Economic agenda for Modi 2.0 should concentrate on employment generation

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It is the soothing thing about history that it does repeat itself.

  • Gertrude Stein

Hit hard by the five-year low GDP growth and a 45-year high unemployment rate of 6.1%, Modi government formed two new cabinet committees to check the declining trend in growth and employment and spur demand as well as consumption. A five-member cabinet panel on investment and growth has members which include Union Home Minister Amit Shah, Highways Minister Nitin Gadkari, Commerce Minister Piyush Goyal and Finance Minister Nirmala Sitharaman. The stupendous success of the Modi government with 303 Lok Sabha seats was marred by the news on the economic front. The labour ministry data revealed joblessness in the country was 6.1% of total labour force during 2017-18, the highest in 45 years. Much to the discomfort of the government, this has confirmed the unemployment rate projected in a pre-election leaked report. Data from the labour ministry showed that 7.8% of all employable urban youth were jobless, while the percentage for the rural segment was 5.3%.

There is a growing financial turbulence which is likely to rock the country within a few months because the country is likely to continue witnessing growing imports and slowing exports. The near-empty coffers– a lot of money has been spent on social welfare without focusing on wealth generation as well– will ensure that the government will have little money to spend either on infrastructure or the promotion of industry. Without these, unemployment could get worse. FDI won’t pour in unless India assures investors that it is willing to protect investments. This cannot be done till the process of judicial dispute redressal is improved considerably. In contrast, the government went about cancelling all bilateral investment treaties (BITs) with as many as 58 countries in 2015. It instead demanded that all these countries sign a modified investment treaty which forbade parties from approaching international arbitration tribunals without first exhausting existing legal remedies in India. And everyone knows how efficient Indian dispute resolution can be!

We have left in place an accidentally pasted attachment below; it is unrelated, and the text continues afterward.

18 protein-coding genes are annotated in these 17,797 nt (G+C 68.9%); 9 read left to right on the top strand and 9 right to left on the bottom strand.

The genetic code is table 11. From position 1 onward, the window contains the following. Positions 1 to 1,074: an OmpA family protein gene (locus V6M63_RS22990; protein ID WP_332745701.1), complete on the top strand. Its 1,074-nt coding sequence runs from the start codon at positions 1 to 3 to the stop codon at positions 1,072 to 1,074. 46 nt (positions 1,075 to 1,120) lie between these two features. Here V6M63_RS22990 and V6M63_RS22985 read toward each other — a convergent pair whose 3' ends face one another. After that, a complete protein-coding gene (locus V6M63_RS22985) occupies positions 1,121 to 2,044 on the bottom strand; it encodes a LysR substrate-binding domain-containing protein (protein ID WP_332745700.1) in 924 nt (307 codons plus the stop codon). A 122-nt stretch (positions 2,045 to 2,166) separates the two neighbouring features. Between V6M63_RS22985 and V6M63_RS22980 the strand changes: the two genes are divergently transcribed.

For the past three years none of the countries has bothered to sign the modified agreement proposed by the government. A fresh one has been mooted, but has yet to meet with the approval of countries apart from Cambodia and Belarus. Without BITs in place, investments have slowed down. If government wants to create jobs, it will need investments. For that, it will have to ensure investment protection. Without that, unemployment just cannot be wished away. And if the situation gets any worse, it will be difficult to rule out riots and acts of violence, much directed against the state machinery and its representatives.  India is thus at a crossroads. It must either show investing countries that it is willing to protect investments, or it could end up becoming a failed state. The line dividing a failed state and a respected one is thin, but clear. The dividing line is respect for speedy judicial redressal, and respect for other people’s money. India has some difficult lessons to learn.

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